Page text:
I’m standing at the kitchen sink washing dishes and there is an epic battle going on. I’m fighting with my housemate about how he damaged my car, and he is yelling back at me. I’m very self-righteous and indignant. The problem is, my housemate moved out 2 months ago.
THIS epic battle only exists in my head.
Oh, but real it is! I’m coming up with eloquent explanations how things should have been said. I’m developing pithy and witty prose to describe this injustice. I easily role-play both sides of the argument, anticipating what he will say in return.
I’m angry, my body is tense, and my shoulders are creeping up towards my ears. Frankly, I’m miserable.
As I get closer to breaking a dish, I stop. I stop long enough to realize I’m fighting with a person that’s not even there; or as one my best friends says, “drinking the poison and expecting the other person to die.”
I don’t want to be angry, but this is not the first time I’ve had this argument with my imaginary housemate. It’s a ruminating thought, a thought that goes around and around in your head. Now, if this thought was about puppies and unicorns, that would likely not be a problem, but this thought is a dreadful battle.
Here’s the problem: Our thoughts create our reality, and right now my thoughts are making my reality pretty darn awful.
How does that work? Thoughts are frequently formed from outside sensory information to help us navigate our reality. However, thoughts can also be totally fabricated in our heads. Humans have evolved the ability to create thoughts about our past actions and thoughts about our future. These skills have made us into one of the most successful species on the planet.
More often than not, thoughts will create an emotional and physiological response in your body. It doesn’t matter if your thought reflects your real-time reality or if your thought is playing out on the stage of your mind. Your body still has the same physiological reactions. If you are having thoughts about a fight, then you will elicit the appropriate emotional and physiological response to help you fight; increased heart rate, rapid breathing, and so on.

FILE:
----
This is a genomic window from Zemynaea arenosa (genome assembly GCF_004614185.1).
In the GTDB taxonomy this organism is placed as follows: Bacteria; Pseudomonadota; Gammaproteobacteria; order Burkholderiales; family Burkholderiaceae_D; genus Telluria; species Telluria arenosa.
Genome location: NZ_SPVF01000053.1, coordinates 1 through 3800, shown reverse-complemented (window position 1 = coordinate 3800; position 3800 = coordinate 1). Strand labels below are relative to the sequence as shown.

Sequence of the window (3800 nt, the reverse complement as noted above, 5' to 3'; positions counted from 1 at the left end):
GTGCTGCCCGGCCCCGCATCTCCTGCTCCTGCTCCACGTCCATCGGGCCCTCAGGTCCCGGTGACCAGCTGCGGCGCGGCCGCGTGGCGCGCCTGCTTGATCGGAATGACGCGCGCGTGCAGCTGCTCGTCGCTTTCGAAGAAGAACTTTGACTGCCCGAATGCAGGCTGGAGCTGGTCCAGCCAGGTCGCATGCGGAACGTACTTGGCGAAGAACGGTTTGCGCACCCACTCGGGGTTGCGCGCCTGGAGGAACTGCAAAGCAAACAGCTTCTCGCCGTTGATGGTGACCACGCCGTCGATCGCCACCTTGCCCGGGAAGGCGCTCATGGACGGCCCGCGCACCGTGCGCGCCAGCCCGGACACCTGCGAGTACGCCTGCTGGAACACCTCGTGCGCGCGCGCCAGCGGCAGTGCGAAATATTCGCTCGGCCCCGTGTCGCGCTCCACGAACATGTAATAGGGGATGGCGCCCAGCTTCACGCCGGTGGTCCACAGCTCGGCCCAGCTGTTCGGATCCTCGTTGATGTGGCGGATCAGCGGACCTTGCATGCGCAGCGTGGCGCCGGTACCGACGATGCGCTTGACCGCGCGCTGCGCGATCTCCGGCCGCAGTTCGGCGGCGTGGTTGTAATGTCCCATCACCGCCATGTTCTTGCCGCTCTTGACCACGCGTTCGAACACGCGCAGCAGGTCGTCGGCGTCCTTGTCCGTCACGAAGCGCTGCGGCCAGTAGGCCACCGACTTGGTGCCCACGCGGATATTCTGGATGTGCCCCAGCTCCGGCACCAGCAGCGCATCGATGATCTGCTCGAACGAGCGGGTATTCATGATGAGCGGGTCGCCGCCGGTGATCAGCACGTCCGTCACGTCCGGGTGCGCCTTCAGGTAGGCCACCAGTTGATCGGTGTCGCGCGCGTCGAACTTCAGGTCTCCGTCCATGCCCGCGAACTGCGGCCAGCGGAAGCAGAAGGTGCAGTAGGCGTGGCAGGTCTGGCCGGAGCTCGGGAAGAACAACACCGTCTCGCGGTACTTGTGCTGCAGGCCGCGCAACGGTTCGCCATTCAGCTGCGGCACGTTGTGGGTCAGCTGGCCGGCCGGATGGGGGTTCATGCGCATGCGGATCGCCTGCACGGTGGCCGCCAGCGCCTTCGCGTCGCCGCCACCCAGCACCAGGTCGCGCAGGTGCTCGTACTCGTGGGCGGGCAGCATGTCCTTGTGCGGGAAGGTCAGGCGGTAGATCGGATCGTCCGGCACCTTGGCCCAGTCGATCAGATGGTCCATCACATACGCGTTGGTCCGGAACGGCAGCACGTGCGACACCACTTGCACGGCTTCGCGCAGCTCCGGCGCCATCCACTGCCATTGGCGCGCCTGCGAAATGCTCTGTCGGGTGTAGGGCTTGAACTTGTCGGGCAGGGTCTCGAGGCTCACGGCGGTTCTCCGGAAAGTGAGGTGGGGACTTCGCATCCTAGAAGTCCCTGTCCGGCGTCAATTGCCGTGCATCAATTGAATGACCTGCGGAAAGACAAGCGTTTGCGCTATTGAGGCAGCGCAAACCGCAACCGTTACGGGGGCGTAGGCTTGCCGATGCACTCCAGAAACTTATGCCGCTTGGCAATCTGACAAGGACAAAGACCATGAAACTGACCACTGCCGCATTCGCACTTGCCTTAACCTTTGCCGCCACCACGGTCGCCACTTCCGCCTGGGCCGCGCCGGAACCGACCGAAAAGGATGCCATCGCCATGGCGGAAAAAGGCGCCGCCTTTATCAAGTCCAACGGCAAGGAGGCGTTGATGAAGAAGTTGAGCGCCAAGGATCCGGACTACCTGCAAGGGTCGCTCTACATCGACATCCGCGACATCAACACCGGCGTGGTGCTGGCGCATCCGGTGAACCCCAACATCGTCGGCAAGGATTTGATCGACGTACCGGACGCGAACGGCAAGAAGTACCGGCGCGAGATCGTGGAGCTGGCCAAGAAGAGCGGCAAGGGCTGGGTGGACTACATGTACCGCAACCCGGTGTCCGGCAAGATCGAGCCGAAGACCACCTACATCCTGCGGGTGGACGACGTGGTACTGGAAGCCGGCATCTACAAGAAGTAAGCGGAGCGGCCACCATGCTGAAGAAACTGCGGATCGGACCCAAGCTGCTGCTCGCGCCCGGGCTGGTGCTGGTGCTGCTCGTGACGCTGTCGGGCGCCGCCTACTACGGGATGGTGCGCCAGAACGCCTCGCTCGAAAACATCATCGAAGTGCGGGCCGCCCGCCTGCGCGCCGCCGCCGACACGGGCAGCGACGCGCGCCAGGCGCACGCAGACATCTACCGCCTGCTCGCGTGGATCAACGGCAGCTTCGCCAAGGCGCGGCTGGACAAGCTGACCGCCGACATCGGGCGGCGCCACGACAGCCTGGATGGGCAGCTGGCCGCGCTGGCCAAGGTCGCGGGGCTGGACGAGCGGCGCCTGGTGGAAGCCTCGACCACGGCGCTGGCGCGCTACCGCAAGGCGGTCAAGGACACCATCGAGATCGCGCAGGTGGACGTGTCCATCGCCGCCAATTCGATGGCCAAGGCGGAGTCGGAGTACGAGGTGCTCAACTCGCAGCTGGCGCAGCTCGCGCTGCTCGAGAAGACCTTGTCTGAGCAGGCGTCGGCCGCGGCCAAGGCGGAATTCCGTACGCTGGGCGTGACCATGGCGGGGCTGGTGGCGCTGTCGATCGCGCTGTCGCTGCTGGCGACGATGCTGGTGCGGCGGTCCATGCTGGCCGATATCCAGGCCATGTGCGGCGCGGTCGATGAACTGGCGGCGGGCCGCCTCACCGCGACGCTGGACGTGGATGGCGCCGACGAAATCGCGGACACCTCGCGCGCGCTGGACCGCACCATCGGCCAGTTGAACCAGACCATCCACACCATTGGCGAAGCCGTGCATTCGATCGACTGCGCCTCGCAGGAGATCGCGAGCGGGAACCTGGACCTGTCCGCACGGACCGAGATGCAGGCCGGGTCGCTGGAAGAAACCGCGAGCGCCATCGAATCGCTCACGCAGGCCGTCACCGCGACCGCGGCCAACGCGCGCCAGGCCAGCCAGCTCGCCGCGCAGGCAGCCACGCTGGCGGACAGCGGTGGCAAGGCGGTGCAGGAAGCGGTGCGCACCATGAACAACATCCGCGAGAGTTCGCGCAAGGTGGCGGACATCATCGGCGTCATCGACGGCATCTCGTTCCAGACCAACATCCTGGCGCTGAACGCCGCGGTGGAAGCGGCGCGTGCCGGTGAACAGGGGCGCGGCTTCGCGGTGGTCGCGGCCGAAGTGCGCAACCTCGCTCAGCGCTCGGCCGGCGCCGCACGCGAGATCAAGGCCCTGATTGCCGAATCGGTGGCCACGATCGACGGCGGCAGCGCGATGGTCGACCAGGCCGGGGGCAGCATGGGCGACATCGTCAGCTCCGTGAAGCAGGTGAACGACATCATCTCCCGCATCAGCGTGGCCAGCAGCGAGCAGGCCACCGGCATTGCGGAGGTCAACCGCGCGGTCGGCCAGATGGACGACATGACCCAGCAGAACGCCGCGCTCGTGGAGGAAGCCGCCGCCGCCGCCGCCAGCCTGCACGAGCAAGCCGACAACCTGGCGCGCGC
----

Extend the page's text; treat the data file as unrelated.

So, when I’m fighting with my housemate in my mind, I’m having the same physiological reactions in my body as if I was arguing with him in person.
Understanding this is great, but I’m still by myself standing at the sink pissed off, creating a fight or flight response in my body. It hurts and I’m ready for it to stop.
It would be nice if I could just recognize that my thoughts create my reality and simply switch them to something more palatable. If this works for you, more power to you. I find that a ruminating thought is more like a stain on white carpeting. I use that fancy cleaner to get rid of it, but over time it keeps coming back. So the tool is something that you can use over and over as the thought comes back.
[fusion_builder_container hundred_percent=”yes” overflow=”visible”][fusion_builder_row][fusion_builder_column type=”1_1″ background_position=”left top” background_color=”” border_size=”” border_color=”” border_style=”solid” spacing=”yes” background_image=”” background_repeat=”no-repeat” padding=”” margin_top=”0px” margin_bottom=”0px” class=”” id=”” animation_type=”” animation_speed=”0.3″ animation_direction=”left” hide_on_mobile=”no” center_content=”no” min_height=”none”][fusion_title size=”1″ content_align=”left” style_type=”default” sep_color=”” class=”” id=””]The Tool[/fusion_title]
Imagine that you are in a state of agitation stemming from your thoughts. Here is what you do:
- For just a moment, stop what you are doing, close your eyes and come back into the present moment.
- Take a deep breath in and imagine that all of your annoying thoughts are being sucked into your lungs.
- Now… grab a virtual balloon and in your mind hold it up to your mouth and blow it up. Blow all of the difficult, ruminating thoughts into the balloon. Use some force to get all the air out of your lungs.
- Tie a virtual ribbon around your inflated balloon and then let it go, watching it float and dance up into the sky until it becomes a tiny spec.
- Repeat as needed.
If I’m really worked up, it usually takes me 3 or 4 balloons to start feeling like I’ve moved the thoughts out of my body. The idea is that you create enough of a pause in your melodrama to be able to make a conscious choice about what you want to think about.
You are in control of your next thought, so make it a good one. A tiny bit of gratitude can help you hold onto your pause. You might try injecting a wish or a dream, something that delights you to think about.
To take me away from my epic battle, I thought about how fortunate I am to have a car. I’m transported away into new delightful thoughts. Take this journey with me.[/fusion_builder_column][/fusion_builder_row][/fusion_builder_container]